The UK government has confirmed its plans to impose a ‘racing right’ that would require bookmakers to ante up a percentage of race betting revenue to the racing industry.
In December, Chancellor George Osborne announced that the government was consulting on the introduction of a Horserace Betting Authorization to replace the much-loathed annual race betting Levy. On Wednesday, just six days after that consultation closed, Osborne delivered his 2015 budget, which says the new Horserace Betting Right will “apply to all bookmakers wherever located, who take bets from British customers on British racing and will be administered directly by the racing industry.”
The racing industry has long complained that UK-facing online bookies based in jurisdictions like Gibraltar weren’t compelled to contribute to the Levy scheme. The new betting right closes this loophole, much as December’s introduction of the 15% online point-of-consumption tax eliminated much of the financial advantages of a Gibraltar online gambling license.
No info was offered as to the rate of this racing right, but the consultation document envisioned three possible scenarios: 10.75% (equal to the current Levy scheme), a ‘central’ rate of 30% and a high rate of 50%. Should either of the latter rates be implemented, bookies will pass on the costs to consumers, who will invariably seek out more cost-effective alternatives with online bookies not holding a UK license, thereby depriving racing of the extra revenue it so desperately craves. So, er, well done, racing.
The British Horseracing Authority applauded Osborne’s announcement, calling it “a welcome and tremendous boost for the tens of thousands of people across the country that derive their livelihoods from our sport.”
The Association of British Bookmakers (ABB) was less enthusiastic, noting that its members already provided racing with the “incredible amount” of £248m annually through the Levy scheme, media rights and sponsorship. The ABB claimed that this sum surely “has to be enough.”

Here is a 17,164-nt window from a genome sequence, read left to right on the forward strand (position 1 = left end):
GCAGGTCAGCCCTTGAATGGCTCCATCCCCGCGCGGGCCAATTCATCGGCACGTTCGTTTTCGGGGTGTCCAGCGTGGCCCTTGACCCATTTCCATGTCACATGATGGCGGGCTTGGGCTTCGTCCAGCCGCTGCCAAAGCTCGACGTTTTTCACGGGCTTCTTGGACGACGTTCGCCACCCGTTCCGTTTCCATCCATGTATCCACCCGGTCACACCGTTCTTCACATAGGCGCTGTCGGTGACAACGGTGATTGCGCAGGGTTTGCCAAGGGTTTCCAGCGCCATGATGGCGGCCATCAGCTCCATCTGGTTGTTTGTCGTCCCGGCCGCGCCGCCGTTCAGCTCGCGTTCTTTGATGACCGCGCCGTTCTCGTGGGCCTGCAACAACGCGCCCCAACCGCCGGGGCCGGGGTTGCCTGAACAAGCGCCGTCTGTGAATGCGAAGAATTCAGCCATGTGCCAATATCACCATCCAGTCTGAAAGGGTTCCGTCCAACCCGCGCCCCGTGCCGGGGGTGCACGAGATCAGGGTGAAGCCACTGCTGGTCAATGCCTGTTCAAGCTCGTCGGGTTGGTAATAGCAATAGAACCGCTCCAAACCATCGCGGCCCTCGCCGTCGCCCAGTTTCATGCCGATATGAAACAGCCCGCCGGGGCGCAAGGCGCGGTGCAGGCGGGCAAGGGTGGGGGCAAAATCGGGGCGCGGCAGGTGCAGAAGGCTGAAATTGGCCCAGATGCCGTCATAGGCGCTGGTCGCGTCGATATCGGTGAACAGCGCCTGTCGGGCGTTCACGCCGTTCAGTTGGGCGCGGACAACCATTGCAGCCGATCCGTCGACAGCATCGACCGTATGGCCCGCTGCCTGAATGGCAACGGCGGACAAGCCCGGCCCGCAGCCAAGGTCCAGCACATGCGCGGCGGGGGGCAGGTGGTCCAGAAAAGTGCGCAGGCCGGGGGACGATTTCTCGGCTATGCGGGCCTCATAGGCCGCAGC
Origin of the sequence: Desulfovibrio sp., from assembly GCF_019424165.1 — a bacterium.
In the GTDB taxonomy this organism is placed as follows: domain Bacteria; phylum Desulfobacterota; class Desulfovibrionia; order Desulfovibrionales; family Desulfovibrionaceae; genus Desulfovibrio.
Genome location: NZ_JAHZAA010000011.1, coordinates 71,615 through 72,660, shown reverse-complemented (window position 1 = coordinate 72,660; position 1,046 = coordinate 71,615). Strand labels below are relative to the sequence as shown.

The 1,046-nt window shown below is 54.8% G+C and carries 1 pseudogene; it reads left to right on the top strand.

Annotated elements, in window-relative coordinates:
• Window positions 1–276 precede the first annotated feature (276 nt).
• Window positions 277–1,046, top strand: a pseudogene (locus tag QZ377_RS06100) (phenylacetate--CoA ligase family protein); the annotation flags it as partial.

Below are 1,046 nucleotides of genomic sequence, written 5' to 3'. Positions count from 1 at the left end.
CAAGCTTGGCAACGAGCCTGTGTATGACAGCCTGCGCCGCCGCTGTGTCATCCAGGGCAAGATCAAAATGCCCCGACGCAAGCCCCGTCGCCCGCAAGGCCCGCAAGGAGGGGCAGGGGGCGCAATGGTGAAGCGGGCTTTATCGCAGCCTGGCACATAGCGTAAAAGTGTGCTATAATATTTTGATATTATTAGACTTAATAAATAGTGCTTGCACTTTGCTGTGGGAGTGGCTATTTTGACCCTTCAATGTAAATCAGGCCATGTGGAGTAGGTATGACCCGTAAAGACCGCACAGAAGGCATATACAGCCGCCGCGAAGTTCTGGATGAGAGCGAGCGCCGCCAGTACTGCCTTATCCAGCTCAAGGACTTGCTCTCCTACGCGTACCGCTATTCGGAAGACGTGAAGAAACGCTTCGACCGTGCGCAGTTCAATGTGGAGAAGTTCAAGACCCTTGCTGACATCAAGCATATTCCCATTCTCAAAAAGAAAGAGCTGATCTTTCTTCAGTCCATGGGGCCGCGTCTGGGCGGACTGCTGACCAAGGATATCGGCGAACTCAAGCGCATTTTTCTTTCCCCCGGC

The ABB went on to call the racing right proposal “unworkable.” The ABB believes “the detail will derail” the plan, which will leave racing “mired in legal and other issues for many, many years.” The legal uncertainty will prevent the funds raised by the racing right from being distributed, “with racing being the main loser.”
Concerns have previously been voiced that a racing right may not be compatible with UK competition rules or European Union edicts on restriction of trade. At last year’s European Sports Forum in Milan, delegates suggested that a similar plan for a continent-wide sports betting right would likely breach Article 56 of the Treaty of the Functioning of the European Union.
Recent years have seen a sharp decline in racing’s hold on punters, who have transferred their wagering allegiance to football and other sports. That said, racing can still manage to get it up for marquee events like last week’s Cheltenham Festival. Sportsbook software provider OpenBet reported that it handled over 25m total wagers during the 2015 event, with peak wagering topping 20k bets per minute, up 40% from last year.